When you first buy land it can be easy to picture the land as pasture, or large rows of crops – pulling you towards clearing the land in an effort to put it to use. But have you stopped to consider if there is already a harvest to had? The forest can be an area full of bounty.
Even if you’ve already cleared a part of your property there may be a hidden surprise waiting for you. All it takes is the time to look, and perhaps a bit of research or the use of a tree identification guide. If you live in the USA or Canada you could even take a specimen from the tree to your local Extension Office for identification. My extension office even offers a Free Tree Identification Guide for our area.
Forest Full of Surprises
Let me tell you a short story. We’ve lived on our land for over 7 years. When we bought the place we mostly noticed the very large pine trees and thought of clearing out areas ourselves, especially since at the time we weren’t expecting to “homestead“.
Since then things keep catching our attention. After a few years we noticed a tree in the front yard producing a nut. Overtime we learned it to be a Hickory, known as Mockernut Hickory (Carya tomentosa). We were excited to know we had a nut tree, even if it wasn’t the best possibility (after all, Pecan’s are common around here).
As time passed we started to discover many other trees and plants that excited us: Peach (Prunus persica), Yellow Poplar (Liriodendron tulipifera), American Beautyberry (Callicarpa americana), Elliot’s Blueberry (Vaccinium elliottii), Elderberry (Sambucus L.), Persimmon (Diospyros Virginiana), Summac (Rhus glabra), and many more.
But the real story isn’t about the things we’ve found, its that we keep finding things. Plants and trees that have been right in front of us, yet somehow out of sight. Sometimes that’s because we didn’t know what the plant or tree looked like and sometimes it was just because we were overlooking it.
In just the last month we’ve learned we have a virtual cornucopia of Oak trees. It all started with finding a very large acorn, larger than I’ve ever seen on our land. It turned out to be from a big, healthy, White Oak (Quercus alba). In identifying that Oak we started looking for others – and there they were: Post Oak (Quercus stellata), Southern Red Oak (Quercus falcata), Water Oak (Quercus nigra) and Willow Oak (Quercus phellos). We found other nut trees too, like American Beech (Fagus grandifolia)! Will we discover other varieties? Quite possibly, but frankly there are only a few others that grow in our area that we haven’t found yet!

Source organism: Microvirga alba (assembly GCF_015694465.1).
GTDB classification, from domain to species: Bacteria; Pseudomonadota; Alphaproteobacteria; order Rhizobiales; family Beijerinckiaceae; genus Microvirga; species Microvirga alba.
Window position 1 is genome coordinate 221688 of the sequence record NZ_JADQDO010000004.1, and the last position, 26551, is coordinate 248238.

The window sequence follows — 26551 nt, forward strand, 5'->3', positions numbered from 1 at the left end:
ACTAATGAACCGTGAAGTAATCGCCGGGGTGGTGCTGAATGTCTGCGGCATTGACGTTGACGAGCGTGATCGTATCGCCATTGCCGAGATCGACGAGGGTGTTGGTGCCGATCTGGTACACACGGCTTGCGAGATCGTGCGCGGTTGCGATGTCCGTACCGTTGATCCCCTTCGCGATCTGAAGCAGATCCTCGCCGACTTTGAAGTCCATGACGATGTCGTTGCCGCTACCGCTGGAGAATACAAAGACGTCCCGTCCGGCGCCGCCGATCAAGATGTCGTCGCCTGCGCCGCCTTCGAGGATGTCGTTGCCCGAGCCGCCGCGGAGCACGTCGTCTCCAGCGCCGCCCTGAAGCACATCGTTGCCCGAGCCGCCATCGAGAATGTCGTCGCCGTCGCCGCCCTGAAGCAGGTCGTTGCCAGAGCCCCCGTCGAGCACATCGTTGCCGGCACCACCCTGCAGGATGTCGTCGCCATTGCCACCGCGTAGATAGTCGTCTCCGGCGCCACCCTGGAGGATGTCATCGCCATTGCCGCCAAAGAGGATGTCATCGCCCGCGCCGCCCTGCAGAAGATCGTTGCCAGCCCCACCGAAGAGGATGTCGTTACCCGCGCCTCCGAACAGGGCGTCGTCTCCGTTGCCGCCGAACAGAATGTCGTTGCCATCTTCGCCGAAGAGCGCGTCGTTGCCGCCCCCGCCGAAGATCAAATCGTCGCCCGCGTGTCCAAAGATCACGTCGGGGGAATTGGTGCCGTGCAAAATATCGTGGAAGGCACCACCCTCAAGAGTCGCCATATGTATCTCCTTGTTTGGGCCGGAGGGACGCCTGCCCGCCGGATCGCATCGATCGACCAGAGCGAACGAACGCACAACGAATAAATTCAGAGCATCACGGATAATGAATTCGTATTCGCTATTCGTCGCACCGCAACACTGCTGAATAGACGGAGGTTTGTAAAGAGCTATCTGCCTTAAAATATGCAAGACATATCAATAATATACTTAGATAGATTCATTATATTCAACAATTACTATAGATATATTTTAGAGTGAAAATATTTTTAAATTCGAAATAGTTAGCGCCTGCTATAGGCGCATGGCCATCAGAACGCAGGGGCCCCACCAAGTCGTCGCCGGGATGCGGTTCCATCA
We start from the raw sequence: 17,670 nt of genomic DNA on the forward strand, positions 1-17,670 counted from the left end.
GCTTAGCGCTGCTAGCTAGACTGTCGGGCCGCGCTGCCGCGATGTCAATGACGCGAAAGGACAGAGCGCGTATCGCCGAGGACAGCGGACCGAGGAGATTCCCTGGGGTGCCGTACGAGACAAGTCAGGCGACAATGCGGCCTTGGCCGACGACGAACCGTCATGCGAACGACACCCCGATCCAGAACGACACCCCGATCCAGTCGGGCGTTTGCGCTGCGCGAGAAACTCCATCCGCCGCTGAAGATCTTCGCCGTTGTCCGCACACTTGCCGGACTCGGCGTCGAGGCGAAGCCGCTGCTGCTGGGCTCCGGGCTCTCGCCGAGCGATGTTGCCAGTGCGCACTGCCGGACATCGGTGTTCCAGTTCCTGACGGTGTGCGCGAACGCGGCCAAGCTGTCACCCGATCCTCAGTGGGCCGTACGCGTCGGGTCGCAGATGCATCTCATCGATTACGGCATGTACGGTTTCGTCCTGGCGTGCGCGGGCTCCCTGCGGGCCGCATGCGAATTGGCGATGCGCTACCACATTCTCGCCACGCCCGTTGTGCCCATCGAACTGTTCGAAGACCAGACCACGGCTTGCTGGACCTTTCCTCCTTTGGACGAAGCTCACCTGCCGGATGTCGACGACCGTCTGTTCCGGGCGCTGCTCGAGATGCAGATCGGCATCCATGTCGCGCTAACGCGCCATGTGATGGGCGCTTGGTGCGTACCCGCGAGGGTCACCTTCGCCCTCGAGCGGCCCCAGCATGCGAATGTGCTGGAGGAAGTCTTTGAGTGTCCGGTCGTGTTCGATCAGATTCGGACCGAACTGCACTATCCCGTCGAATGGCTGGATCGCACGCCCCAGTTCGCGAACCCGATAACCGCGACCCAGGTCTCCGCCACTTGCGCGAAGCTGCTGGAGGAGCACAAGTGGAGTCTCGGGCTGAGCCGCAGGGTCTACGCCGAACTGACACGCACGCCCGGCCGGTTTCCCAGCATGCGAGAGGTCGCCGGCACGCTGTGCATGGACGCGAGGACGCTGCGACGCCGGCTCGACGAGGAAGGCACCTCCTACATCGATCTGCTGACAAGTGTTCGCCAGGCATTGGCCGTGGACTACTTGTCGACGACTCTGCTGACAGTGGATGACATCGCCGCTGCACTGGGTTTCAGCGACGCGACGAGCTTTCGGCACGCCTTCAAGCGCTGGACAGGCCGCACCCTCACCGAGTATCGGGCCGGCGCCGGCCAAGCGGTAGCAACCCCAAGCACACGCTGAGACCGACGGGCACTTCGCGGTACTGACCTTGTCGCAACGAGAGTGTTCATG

Then, while collecting acorns from the base of one of our newly discovered White Oaks, what to my wondering eye should appear, but yet another new tree – Sassafras (Sassafras albidum).
Nearly 8 years, and there is a new tree. And a young one too, maybe only 2 years old.
Natures Bounty Provides
The point I’m trying to make is simply that nature provides quite a bounty on its own, and sometimes we get too busy to overlook what is already there. Now we have a bounty of nuts to feed our pigs, to attract wildlife like Whitetail Deer and Eastern Wild Turkey, among others. We have fruits for ourselves and wildlife, nectar and pollen for our honeybees, and even some great salad greens and teas, all already on our property, planted and managed by nature, not us.
What have you found that nature has provided?
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